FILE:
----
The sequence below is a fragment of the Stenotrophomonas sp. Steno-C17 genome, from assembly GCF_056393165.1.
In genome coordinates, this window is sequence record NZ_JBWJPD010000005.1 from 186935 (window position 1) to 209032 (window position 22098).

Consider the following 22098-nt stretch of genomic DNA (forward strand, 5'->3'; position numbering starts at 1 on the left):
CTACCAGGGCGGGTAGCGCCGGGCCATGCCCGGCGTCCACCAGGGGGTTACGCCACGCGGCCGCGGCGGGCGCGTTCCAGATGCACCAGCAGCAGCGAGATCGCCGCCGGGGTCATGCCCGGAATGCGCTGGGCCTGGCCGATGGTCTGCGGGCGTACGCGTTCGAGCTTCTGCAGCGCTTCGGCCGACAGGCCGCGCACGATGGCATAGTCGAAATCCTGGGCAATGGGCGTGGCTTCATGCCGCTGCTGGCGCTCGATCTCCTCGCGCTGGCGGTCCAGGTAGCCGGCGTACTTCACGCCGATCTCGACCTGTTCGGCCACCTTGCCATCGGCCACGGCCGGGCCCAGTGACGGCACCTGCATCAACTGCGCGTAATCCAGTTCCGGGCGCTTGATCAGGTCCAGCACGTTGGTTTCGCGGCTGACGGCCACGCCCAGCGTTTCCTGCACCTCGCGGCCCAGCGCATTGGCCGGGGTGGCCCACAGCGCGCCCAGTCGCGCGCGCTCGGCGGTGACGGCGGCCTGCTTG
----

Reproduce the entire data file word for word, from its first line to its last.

The sequence below is a fragment of the Stenotrophomonas sp. Steno-C17 genome, from assembly GCF_056393165.1.
In genome coordinates, this window is sequence record NZ_JBWJPD010000005.1 from 186935 (window position 1) to 209032 (window position 22098).

Consider the following 22098-nt stretch of genomic DNA (forward strand, 5'->3'; position numbering starts at 1 on the left):
CTACCAGGGCGGGTAGCGCCGGGCCATGCCCGGCGTCCACCAGGGGGTTACGCCACGCGGCCGCGGCGGGCGCGTTCCAGATGCACCAGCAGCAGCGAGATCGCCGCCGGGGTCATGCCCGGAATGCGCTGGGCCTGGCCGATGGTCTGCGGGCGTACGCGTTCGAGCTTCTGCAGCGCTTCGGCCGACAGGCCGCGCACGATGGCATAGTCGAAATCCTGGGCAATGGGCGTGGCTTCATGCCGCTGCTGGCGCTCGATCTCCTCGCGCTGGCGGTCCAGGTAGCCGGCGTACTTCACGCCGATCTCGACCTGTTCGGCCACCTTGCCATCGGCCACGGCCGGGCCCAGTGACGGCACCTGCATCAACTGCGCGTAATCCAGTTCCGGGCGCTTGATCAGGTCCAGCACGTTGGTTTCGCGGCTGACGGCCACGCCCAGCGTTTCCTGCACCTCGCGGCCCAGCGCATTGGCCGGGGTGGCCCACAGCGCGCCCAGTCGCGCGCGCTCGGCGGTGACGGCGGCCTGCTTG